Each computer storage device is divided into non-overlapping partitions. Different partitions can contain data, or code, for totally separate operating systems on the same computer. The computer keeps persistent data about the characteristics of all partitions (e.g., their beginning and end addresses) on a special, reserved part of each storage device. That data includes the "bootable" flag; a partition needs to have this flag set to be active, that is, for its contents to be bootable. You can set a partition as active using built-in Linux commands.
Log in to the Linux computer.
Launch a command shell by clicking on the "Terminal" icon on the graphical desktop.
Elevate the shell's privileges. The specific way of performing this step depends on the Linux distribution. For instance, for Ubuntu, type the following command into the shell:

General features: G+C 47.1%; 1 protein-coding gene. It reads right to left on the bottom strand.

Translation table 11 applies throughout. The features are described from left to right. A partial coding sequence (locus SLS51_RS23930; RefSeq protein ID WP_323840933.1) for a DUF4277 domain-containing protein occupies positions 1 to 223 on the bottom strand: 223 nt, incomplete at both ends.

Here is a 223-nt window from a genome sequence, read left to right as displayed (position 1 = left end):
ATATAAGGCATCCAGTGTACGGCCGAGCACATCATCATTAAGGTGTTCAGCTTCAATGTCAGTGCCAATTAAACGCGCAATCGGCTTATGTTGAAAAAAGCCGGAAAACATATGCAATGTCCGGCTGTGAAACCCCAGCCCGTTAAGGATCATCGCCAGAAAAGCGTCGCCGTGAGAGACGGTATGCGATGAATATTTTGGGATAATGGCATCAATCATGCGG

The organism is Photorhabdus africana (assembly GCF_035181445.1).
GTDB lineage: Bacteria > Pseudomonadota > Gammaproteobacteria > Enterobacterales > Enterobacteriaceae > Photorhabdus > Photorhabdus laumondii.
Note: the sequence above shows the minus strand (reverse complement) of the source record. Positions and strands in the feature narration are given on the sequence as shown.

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Press "Enter." Linux will prompt you for your password; enter it.
Type the following command into the shell:
Replace "/dev/hdb" with the Linux name of the device where the partition is contained.
Type "a" into the active "fdisk" prompt, then press "Enter." fdisk will prompt you for the number of the partition whose bootable flag you want to set; enter it, then press "Enter."
Type "w" and press "Enter." fdisk will save your modification to the partition table and exit. At that point, your partition will have been marked as active.